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"The Reenchantment of Culture and Flexible Citizenship in a Nativist World"

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A keynote lecture from Professor Pál Nyíri as part of the Re-Worlding Chinese Transnationalisms Symposium

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The Reenchantment of Culture and Flexible Citizenship in a Nativist World: How the Search for Authenticity Brings Middle-Class Chinese Migrants to Europe's Fortress

A keynote lecture from Professor Pál Nyíri as part of the Re-Worlding Chinese Transnationalisms Symposium

The quest for a better life that drives global migration flows is usually understood as economic accumulation. Migrants from China have been seen as particularly adept at flexible accumulation and resource maximisation through "flexible citizenship". Yet as the global balance of economic power shifts and as the nature of work and migration governance changes, migration driven by consumption rather than accumulation is becoming more visible. Wealthy Chinese who purchase real estate in North America or Australia are a case in point. A less noticed flow of middle-class Chinese has been targeting Eastern and Southern Europe, attracted by a "European lifestyle" at lower cost.

Europe -- in contradistinction to the "world cities" of liquid, hybrid ultramodernity -- has long been a purveyor of slowness, luxury, "authenticity," and purity in such things as food, cosmetics, or "culture" to the global middle and upper classes. As a new non-Western consumer class emerges in a world racked by a backlash against the liquid and the hybrid and a rising "reenchantment of culture", Europe increasingly becomes the unadulterated Other there to be consumed. In this quest for authenticity, "flexible citizenship" may be more widely practiced than before, yet it may have lost much of its emotional appeal. Middle-class migrants may be flexible citizens, but they want to achieve or recover a sense of tangible cultural citizenship they feel they have lost or never had. In this optics, lifestyle migrations may intersect in unexpected ways with currents of ideologies of environmental, cultural, and racial purity.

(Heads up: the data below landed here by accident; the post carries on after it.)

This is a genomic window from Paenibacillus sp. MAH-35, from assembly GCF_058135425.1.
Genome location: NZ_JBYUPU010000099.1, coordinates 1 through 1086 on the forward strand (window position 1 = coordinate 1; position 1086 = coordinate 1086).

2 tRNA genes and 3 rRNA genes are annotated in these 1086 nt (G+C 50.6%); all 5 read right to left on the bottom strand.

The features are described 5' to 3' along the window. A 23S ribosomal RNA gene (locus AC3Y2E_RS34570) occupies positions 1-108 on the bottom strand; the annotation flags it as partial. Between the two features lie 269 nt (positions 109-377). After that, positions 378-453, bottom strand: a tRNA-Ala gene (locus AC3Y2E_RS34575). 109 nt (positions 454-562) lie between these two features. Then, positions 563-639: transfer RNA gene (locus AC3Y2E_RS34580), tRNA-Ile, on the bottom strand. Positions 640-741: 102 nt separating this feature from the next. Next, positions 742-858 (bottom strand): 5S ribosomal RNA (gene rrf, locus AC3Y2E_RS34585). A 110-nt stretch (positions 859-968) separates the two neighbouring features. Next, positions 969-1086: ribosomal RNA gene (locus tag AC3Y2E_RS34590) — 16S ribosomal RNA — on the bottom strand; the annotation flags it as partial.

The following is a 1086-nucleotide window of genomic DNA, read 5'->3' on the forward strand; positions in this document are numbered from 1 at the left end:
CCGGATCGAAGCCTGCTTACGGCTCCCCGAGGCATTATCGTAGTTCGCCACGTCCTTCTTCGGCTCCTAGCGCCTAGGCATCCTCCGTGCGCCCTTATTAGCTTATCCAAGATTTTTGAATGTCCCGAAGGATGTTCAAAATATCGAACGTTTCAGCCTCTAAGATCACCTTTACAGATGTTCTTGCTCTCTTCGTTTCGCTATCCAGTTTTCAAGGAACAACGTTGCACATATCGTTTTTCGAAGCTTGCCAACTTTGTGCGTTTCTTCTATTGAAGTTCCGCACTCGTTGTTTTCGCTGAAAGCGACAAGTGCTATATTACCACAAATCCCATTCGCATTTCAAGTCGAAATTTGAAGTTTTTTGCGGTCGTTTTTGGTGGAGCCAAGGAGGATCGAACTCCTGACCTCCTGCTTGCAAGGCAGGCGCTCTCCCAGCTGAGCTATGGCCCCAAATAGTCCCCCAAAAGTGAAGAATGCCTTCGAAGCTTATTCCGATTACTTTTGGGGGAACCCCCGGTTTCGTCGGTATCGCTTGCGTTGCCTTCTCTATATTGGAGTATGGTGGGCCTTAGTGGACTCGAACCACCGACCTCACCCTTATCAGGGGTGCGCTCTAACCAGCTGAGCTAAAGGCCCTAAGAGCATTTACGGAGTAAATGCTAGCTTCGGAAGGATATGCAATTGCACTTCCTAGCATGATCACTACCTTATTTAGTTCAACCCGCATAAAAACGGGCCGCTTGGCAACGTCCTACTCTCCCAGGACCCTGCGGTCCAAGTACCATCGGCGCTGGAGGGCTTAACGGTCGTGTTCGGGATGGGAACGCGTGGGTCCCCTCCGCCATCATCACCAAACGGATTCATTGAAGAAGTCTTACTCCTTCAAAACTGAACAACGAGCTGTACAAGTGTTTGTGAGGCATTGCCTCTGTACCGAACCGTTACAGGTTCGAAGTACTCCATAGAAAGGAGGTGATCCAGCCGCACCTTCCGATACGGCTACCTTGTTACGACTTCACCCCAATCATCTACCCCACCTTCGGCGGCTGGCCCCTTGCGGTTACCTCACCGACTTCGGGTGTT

My talk, based on research with Beck Fanni, will explore the motivations of some of the 20 thousand Chinese who moved to Hungary between 2013 and 2017 in search of a "European lifestyle" and a healthy, relaxed, and "authentic" environment even as the country's nativist government made global headlines with its supposedly uncompromising opposition to immigration. Our research suggests that nativism can paradoxically be a draw to lifestyle migrants, many of whom seek to move away from societies they perceive as crowded, competitive, polluted, expensive, and materialistic environments and in some cases seek to satisfy a nostalgia for a simpler life and more meaningful human relations.

Pál Nyíri studied chemistry and Asian Studies in the Soviet Union, Hungary, and the U.S. before obtaining doctorates in history (Moscow State University) and sociology (Hungarian Academy of Sciences). He is Professor of Global History from an Anthropological Perspective at the Vrije Universiteit, Amsterdam. Prior to that, he taught at Macquarie University. His main research area is the international mobility of contemporary Chinese elites. He is also interested in Chinese nationalism, the politics of immigration in Eastern Europe, and comparative approaches to Eastern Europe and China. His recent books include Reporting for China: How Chinese Correspondents Work with the World and Chinese Encounters in Southeast Asia: How People, Money, and Ideas from China are Changing a Region (edited with Danielle Tan).


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Organiser Re-Worlding Chinese Transnationalisms Symposium

Organiser of "The Reenchantment of Culture and Flexible Citizenship in a Nativist World"

The Re-Worlding Chinese Transnationalisms Symposium will run online over two full days, 26th August – 27th August. It will take the form of a small, focussed, highly interactive research workshop rather than a conventional conference, with discussants assigned and papers pre-circulated to attendants. In attendance will be two of the world’s leading figures in the study of Chinese transnationalism: Pun Ngai, Professor at Department of Sociology, The University of Hong Kong, and Pál Nyíri, Professor of Global History from an Anthropological Perspective, Vrije Universiteit Amsterdam. Professors Pun and Nyíri will present keynote lectures open to the public (please note that registration is essential). This symposium is organised by Associate Professor Fran Martin (University of Melbourne). It aims to bring together researchers working on contemporary formations of Chinese transnationalism: revisiting the conceptual rubric that first emerged in the early 1990s from the vantage point of the economic and cultural “rise of China” today, with a focus on current trends in Chinese human, media, and cultural mobilities. 

This event is supported by funding from the Australian Research Council and the University of Melbourne.

https://mobileselves.org/symposium/

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